Teaching Math Online

I have been teaching Calculus III (multivariable calculus) online since Spring 2013, one to three times a year.  I began teaching Differential Equations online in Fall 2015, and have taught it two to three times a year since.

Before I started teaching online, I had not thought I could be satisfied with the quality of instruction in this format.  But when I was asked by the chair of my department to develop an online course for Calculus III, I began to work on creating an online course that I could feel good about.  I wanted to be sure that I could expect the students in my online classes to show work as clearly and use notation as carefully as my face-to-face students.  Below I describe the major course components I designed to make this happen. Below are links to videos where I describe my approach, as well as a link to the slides for the AMS Webinar.

Online Course Components:

  1. Lecture Videos:  The most important course component to achieve this goal was to record all my face-to-face lectures in a regular course. I used a wireless mic and a SmartBoard along with the SmartRecorder software to record my face-to-face lectures.  [I have actually continued to record videos of all my face-to-face classes ever since so that I can make the video recordings of the lectures available to students who missed class or wish to review.]  To prepare these videos for inclusion in my online course, I used Camtasia to edit them, removing unneeded delays and content specific to running the face-to-face class.  I also added a table of contents to these videos.  This TOC allows students to easily keep track of which parts of the lecture they have watched to come back to it later, as needed, and allows them to quickly review particular examples as they do the homework.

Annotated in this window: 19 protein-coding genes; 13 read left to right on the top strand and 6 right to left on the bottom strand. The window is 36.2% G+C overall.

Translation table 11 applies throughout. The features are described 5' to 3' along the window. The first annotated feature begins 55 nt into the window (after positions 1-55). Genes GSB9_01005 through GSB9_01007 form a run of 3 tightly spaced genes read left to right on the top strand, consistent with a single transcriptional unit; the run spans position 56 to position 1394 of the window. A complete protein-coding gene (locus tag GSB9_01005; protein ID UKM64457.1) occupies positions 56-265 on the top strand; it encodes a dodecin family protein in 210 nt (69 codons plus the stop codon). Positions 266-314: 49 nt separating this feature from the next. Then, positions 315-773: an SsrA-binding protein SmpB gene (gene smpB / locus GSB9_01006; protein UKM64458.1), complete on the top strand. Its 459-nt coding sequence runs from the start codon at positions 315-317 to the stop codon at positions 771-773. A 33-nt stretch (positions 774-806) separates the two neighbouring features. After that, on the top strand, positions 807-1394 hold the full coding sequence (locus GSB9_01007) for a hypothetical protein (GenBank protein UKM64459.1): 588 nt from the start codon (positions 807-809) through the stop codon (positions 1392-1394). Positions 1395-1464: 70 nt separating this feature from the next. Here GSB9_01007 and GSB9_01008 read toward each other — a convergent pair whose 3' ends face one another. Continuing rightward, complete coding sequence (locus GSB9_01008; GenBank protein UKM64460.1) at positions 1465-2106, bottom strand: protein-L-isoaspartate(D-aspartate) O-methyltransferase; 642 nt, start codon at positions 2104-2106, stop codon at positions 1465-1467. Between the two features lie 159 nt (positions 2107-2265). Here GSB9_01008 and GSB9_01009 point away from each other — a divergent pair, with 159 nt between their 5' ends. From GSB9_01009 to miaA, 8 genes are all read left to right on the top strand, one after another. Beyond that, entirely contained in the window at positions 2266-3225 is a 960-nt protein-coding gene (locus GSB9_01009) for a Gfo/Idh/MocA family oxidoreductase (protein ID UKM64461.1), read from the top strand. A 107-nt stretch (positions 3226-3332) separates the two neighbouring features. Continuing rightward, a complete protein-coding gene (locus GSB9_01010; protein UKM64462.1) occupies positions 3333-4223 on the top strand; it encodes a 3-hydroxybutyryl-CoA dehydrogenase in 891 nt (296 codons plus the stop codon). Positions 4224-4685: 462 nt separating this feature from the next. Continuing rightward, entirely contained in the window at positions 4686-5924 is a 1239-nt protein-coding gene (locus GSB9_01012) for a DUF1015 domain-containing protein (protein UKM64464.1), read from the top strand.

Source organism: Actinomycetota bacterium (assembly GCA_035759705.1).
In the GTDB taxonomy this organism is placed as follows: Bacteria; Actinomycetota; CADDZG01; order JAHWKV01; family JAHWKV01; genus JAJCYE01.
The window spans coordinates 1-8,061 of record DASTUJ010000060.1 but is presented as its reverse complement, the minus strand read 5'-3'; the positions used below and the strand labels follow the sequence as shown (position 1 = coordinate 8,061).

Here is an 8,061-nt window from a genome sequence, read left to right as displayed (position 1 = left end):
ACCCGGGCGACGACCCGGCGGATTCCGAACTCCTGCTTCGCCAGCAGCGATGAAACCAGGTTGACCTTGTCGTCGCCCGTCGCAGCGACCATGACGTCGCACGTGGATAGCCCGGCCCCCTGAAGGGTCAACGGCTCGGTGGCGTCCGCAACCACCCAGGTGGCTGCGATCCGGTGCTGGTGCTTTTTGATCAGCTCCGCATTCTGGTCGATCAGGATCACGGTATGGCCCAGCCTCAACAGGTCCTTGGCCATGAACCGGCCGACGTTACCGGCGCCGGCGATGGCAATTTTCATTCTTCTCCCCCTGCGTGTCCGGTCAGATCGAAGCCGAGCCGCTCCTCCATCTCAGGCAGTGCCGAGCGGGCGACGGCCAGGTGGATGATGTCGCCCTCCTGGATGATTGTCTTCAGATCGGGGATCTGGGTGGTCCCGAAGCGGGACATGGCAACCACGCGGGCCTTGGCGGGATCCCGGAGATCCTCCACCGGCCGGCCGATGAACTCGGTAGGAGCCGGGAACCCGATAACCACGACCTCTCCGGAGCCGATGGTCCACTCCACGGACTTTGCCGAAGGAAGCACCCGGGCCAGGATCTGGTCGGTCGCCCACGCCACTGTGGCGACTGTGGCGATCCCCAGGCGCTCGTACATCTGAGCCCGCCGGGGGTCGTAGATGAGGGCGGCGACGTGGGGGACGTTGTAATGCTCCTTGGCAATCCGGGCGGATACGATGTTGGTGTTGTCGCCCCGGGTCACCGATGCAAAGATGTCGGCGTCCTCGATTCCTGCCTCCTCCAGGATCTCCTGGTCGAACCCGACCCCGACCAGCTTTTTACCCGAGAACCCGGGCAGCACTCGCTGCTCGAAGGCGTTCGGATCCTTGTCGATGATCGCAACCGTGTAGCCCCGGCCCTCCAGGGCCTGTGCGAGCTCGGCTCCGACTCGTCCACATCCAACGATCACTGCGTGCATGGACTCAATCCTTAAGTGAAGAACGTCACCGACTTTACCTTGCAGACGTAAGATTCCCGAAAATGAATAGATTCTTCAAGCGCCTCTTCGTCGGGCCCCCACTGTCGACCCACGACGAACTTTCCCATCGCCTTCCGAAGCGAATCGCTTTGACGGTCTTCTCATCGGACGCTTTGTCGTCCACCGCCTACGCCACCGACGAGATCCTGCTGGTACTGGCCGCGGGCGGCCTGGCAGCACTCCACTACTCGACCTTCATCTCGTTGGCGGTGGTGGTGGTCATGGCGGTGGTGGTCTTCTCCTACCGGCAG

2. Graded Written Homework:  I was concerned that this would be too difficult to assign, but it is not.  My online students complete the same written homework and quizzes that I give in my face-to-face classes.  The only difference is that I am not able to proctor the quizzes.  For each assignment, students are required to complete these assignments by hand and submit a single PDF in my LMS (Blackboard) that includes all pages.  I download all student PDF submissions into a single folder and then bulk print them into OneNote where I have set the default print option to print to multiple “pages” within an assignment Section of a course notebook.  This means all pages of a single PDF are on a tab for each student.  And all students are represented by a single tab on the Assignment Section.  I type the student name at the top of each page so that I know whose paper is whose and to act as the file name to use when saving these graded PDFs for return to the students in my LMS.